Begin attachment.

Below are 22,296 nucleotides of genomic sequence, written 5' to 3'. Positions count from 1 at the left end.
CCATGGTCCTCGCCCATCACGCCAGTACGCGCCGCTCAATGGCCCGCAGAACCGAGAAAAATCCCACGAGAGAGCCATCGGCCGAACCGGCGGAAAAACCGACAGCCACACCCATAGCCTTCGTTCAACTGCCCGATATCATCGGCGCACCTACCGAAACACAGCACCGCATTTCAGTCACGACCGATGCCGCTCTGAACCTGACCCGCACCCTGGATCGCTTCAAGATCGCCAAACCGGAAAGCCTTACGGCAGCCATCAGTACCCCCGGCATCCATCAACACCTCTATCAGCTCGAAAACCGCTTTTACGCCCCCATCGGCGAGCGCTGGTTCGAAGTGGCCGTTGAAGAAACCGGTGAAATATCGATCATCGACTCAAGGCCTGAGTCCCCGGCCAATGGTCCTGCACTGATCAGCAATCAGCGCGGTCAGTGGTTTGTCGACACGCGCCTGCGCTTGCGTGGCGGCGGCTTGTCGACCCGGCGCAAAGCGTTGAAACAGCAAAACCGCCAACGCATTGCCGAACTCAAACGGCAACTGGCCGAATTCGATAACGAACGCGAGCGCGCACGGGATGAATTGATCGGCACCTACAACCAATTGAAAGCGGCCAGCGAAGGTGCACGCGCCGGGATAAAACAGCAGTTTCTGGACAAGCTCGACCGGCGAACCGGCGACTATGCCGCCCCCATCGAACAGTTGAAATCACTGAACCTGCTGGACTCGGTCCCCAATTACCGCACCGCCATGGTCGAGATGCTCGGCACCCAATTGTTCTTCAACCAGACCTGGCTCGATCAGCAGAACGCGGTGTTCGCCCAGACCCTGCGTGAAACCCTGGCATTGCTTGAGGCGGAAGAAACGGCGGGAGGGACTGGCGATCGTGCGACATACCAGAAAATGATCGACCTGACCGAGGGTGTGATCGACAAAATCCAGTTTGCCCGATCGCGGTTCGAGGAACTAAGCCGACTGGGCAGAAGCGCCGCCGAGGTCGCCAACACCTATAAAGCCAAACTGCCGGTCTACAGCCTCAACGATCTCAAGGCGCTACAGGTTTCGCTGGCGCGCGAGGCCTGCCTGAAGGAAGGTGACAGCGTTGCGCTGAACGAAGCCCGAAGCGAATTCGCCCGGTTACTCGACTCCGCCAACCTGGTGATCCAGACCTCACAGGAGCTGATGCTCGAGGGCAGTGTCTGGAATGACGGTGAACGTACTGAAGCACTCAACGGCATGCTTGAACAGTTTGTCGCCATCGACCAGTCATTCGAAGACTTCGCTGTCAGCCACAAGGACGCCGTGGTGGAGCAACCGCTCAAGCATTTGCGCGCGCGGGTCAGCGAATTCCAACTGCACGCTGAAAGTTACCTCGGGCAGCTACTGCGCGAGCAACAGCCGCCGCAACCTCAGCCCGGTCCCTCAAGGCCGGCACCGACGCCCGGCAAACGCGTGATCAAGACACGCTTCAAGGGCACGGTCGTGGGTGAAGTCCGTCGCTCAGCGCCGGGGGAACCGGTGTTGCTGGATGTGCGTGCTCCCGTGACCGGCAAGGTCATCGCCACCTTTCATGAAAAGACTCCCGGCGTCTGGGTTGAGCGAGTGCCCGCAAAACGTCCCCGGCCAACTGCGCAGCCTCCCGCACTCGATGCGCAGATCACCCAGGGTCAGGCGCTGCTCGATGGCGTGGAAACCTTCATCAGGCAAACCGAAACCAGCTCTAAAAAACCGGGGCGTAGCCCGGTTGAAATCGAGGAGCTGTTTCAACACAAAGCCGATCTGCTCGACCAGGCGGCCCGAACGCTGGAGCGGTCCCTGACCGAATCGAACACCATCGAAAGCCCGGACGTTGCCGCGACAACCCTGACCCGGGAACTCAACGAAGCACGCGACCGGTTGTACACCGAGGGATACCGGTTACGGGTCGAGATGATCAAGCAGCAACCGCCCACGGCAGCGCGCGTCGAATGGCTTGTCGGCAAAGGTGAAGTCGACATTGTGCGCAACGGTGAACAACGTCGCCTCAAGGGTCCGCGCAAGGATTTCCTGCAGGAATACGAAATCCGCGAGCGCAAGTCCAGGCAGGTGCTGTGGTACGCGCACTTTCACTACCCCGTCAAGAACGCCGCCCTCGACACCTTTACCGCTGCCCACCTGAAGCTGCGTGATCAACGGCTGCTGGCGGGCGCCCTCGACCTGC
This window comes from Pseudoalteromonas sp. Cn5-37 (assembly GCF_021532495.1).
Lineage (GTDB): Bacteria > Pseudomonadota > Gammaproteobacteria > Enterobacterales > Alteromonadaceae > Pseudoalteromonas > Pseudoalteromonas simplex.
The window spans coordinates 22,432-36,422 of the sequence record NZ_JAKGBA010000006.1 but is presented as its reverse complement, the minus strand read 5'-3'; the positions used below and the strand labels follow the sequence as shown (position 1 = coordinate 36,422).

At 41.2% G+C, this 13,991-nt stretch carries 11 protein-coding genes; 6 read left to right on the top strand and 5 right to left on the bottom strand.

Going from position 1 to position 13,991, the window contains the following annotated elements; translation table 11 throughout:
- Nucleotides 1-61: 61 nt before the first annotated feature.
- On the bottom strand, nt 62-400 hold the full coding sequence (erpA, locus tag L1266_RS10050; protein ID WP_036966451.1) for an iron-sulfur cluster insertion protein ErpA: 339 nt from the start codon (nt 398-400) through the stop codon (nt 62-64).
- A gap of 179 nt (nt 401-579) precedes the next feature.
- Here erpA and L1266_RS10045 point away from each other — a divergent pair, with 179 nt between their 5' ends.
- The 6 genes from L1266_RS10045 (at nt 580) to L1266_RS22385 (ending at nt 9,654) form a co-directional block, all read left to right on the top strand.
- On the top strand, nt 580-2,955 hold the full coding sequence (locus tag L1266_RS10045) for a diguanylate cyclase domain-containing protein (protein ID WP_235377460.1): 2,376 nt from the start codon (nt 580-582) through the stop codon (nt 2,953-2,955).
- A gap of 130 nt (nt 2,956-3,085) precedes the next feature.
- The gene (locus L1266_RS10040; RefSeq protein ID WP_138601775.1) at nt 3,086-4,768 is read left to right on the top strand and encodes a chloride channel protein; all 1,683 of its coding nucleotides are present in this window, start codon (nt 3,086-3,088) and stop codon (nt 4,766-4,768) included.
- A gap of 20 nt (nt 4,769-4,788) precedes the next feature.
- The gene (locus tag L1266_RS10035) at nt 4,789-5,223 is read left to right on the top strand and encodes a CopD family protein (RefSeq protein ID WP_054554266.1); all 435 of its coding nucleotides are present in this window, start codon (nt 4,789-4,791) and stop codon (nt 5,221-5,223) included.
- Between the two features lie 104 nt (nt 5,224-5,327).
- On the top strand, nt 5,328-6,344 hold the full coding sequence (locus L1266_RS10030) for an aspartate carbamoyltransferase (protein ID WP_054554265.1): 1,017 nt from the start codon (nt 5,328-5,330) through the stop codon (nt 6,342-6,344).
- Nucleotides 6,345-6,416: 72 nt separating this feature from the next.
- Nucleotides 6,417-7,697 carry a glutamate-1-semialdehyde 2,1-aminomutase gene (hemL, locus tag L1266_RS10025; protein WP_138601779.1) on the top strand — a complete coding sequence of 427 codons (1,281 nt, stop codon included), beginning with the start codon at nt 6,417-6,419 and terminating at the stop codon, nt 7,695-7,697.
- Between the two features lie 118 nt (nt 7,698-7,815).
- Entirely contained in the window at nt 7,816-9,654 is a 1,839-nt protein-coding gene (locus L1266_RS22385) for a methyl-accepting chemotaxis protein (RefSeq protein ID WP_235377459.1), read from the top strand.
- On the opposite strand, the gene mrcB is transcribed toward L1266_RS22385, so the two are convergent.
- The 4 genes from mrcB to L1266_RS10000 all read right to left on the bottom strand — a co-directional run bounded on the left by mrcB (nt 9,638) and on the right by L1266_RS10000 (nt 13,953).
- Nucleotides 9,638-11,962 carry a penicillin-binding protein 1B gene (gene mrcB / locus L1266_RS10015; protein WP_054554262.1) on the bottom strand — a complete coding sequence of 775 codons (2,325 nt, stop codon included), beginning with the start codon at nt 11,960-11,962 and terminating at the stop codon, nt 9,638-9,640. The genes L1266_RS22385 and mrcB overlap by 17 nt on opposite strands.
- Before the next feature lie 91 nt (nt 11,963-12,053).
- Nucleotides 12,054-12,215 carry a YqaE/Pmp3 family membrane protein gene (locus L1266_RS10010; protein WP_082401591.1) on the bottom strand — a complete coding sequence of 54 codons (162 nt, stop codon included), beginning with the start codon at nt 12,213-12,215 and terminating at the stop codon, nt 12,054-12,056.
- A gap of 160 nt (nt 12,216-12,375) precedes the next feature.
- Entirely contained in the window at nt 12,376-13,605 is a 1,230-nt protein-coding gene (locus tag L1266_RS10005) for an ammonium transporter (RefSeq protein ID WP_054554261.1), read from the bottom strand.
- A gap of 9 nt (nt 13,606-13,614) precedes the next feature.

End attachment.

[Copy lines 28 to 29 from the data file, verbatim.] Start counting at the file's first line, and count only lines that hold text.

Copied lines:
- Nucleotides 12,054-12,215 carry a YqaE/Pmp3 family membrane protein gene (locus L1266_RS10010; protein WP_082401591.1) on the bottom strand — a complete coding sequence of 54 codons (162 nt, stop codon included), beginning with the start codon at nt 12,213-12,215 and terminating at the stop codon, nt 12,054-12,056.
- A gap of 160 nt (nt 12,216-12,375) precedes the next feature.